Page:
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Manipulation – The New Grooming, or Maybe What It Has Been All Along

A Commentary by

Chris Newlin, MS LPC
Executive Director
National Children’s Advocacy Center

Why do we use the word “grooming” to describe offender behavior?  This article is not about semantics, it is about the importance of the language we use in the everyday investigation and prosecution of child abuse.  It is also about how we communicate the information we know to those who don’t work in the child abuse field (jurors, family members, the community, etc.).

Language is important in how we talk about all types of things.  Many years ago, we identified intellectually disabled individuals as retarded.  We used to describe young sex trafficking victims as child prostitutes, and images of child sexual abuse as child pornography.  There has also been some move to redefine non-offending caregivers as involved caregivers because we don’t always know if a caregiver is an offender or not, but we do know they are involved.

Let me focus on grooming versus manipulation.  If you look at the definitions from the Merriam Webster Dictionary, grooming is defined as:

  1. To clean and maintain the appearance of (as the coat of a horse or dog),
  2. To make neat or attractive (an impeccably groomed woman),
  3. To get into readiness for a specific objective – prepare (was being groomed as a presidential candidate).

Do any of these really describe what we know to be grooming in child sexual abuse incidents?  You could make the argument that 3. somewhat describes what we know to be true, but let’s look at the definition for manipulation:

  1. To treat or operate with or as if with the hands or by mechanical means especially in a skillful manner,
  2. To manage or utilize skillfully or to control or play upon by artful, unfair, or insidious means especially to one’s own advantage,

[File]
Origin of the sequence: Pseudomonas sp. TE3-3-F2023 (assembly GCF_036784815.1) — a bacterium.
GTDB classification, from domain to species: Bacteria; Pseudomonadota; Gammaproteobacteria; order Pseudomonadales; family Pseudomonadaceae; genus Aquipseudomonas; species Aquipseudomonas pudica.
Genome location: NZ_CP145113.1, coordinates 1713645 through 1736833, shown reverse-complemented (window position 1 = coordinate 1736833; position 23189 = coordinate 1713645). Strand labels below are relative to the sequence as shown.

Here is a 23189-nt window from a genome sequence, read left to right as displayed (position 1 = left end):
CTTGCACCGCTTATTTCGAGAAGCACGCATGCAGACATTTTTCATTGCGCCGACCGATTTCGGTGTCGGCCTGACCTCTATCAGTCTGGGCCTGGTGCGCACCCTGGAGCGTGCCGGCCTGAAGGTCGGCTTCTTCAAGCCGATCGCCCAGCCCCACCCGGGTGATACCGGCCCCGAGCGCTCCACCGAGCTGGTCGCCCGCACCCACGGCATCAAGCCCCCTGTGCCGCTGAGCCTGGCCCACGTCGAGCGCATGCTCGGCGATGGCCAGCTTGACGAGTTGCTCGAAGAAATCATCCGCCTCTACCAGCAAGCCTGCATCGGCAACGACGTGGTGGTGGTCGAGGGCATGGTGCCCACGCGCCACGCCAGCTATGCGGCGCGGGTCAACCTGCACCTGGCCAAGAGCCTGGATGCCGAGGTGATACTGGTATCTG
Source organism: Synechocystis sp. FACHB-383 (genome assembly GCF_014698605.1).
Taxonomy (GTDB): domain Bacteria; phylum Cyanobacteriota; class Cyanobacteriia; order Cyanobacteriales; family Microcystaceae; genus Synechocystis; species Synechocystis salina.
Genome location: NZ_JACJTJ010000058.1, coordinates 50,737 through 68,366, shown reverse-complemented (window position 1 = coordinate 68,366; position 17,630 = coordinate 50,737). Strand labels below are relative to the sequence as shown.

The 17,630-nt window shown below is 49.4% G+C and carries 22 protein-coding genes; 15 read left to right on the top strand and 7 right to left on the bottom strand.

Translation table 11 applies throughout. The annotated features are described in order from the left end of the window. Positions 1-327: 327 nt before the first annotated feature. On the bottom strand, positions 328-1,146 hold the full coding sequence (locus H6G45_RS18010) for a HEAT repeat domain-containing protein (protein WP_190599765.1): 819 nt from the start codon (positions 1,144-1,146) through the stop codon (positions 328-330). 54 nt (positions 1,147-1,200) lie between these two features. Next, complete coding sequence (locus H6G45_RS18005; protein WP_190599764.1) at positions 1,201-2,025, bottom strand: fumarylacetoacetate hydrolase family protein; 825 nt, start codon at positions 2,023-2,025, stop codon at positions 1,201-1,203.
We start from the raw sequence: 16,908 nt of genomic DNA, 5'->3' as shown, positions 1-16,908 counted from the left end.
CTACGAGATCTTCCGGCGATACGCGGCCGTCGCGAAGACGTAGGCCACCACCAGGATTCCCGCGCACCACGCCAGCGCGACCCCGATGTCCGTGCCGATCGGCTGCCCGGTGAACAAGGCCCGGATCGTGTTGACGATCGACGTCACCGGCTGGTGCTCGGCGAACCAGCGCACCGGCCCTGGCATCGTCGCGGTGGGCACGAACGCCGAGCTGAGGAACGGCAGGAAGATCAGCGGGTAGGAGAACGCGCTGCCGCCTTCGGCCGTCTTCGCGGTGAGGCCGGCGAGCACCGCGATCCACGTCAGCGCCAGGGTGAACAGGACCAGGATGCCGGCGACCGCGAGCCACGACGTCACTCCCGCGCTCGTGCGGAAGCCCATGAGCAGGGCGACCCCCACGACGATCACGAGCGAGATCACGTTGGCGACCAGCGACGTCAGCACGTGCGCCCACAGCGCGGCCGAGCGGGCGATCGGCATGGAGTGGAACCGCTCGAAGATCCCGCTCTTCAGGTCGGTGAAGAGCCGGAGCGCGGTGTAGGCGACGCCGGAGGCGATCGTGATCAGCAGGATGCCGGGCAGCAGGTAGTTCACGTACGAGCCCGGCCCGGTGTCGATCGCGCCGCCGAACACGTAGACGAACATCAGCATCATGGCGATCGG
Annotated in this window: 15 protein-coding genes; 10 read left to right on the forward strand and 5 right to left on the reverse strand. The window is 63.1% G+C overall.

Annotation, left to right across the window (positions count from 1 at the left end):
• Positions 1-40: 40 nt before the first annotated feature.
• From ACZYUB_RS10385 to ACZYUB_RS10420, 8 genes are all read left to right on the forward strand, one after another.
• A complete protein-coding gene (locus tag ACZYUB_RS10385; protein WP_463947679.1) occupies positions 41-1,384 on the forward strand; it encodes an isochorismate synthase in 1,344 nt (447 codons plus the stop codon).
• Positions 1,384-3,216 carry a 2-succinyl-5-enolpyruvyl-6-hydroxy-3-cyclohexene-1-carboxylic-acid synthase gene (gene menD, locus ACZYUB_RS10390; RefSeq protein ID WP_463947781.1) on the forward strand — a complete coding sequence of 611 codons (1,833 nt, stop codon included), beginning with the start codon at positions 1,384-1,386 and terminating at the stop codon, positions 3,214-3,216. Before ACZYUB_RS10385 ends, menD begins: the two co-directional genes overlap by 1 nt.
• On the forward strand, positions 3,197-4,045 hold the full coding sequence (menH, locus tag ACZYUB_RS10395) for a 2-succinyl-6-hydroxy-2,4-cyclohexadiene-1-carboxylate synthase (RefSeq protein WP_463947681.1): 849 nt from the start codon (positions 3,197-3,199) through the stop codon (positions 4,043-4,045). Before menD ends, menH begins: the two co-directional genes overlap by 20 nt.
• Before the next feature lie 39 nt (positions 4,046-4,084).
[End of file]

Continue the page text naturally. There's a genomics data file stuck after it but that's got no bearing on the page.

3. To change by artful or unfair means so as to serve one’s purpose.

When I think about “grooming” in child sexual abuse incidents, definitions 2. and 3.  of “manipulation” seem to more accurately describe what offenders do on a regular basis.  In all other settings, grooming is used to describe pro-social behavior, but I surely don’t think child sexual abuse is pro-social behavior.  To me, this behavior is decidedly anti-social, so why are we using a pro-social word to describe anti-social behavior?

The NCAC updated the Manipulation bibliography  a couple of weeks ago to include all relevant articles published since 1990. Out of 57 articles included in the bibliography there is still only one article that mentions manipulation in the title (Katz & Barnetz, 2016).  While many recently published articles include some use of the term “manipulation” in the text, the term has not gained widespread support.  In a 2018 special edition of the Journal of Interpersonal Violence on Grooming, there was significant discussion of the words grooming, seduction, and coercion in the numerous manuscripts.  Burgess & Hartman (2018) ask an important question in their article, “Is there a better term to describe this process?”  I believe there is.

Would you rather be groomed or manipulated?  There is a more negative connotation associated with manipulation, and most people feel taken advantage of when they are manipulated.  I think we should change our language to better describe the behavior of offenders.  We should call these behaviors manipulation.  Additionally, this new term will help jurors and others better understand what has actually happened in these cases.

Finally, we must also recognize that manipulation is not just focused on children in child sexual abuse cases.  Offenders also manipulate their broader community and involved caregivers/significant others so they can gain access to children while being thought of as a “good guy”.  This behavior is insidious and artful, but it is not OK – it is Manipulation!

References

Burgess, A. W., & Hartman, C. R. (2018). On the origin of grooming. Journal of Interpersonal Violence, 33(1), 17-23.

Katz, C., & Barnetz, Z. (2016). Children’s narratives of alleged child sexual abuse offender behaviors and the manipulation process. Psychology of Violence, 6(2), 223-232.

National Children’s Advocacy Center (2018). The Manipulation (Grooming) of Victims of Child Sexual Abuse: A bibliography. Huntsville, AL: Author.

 

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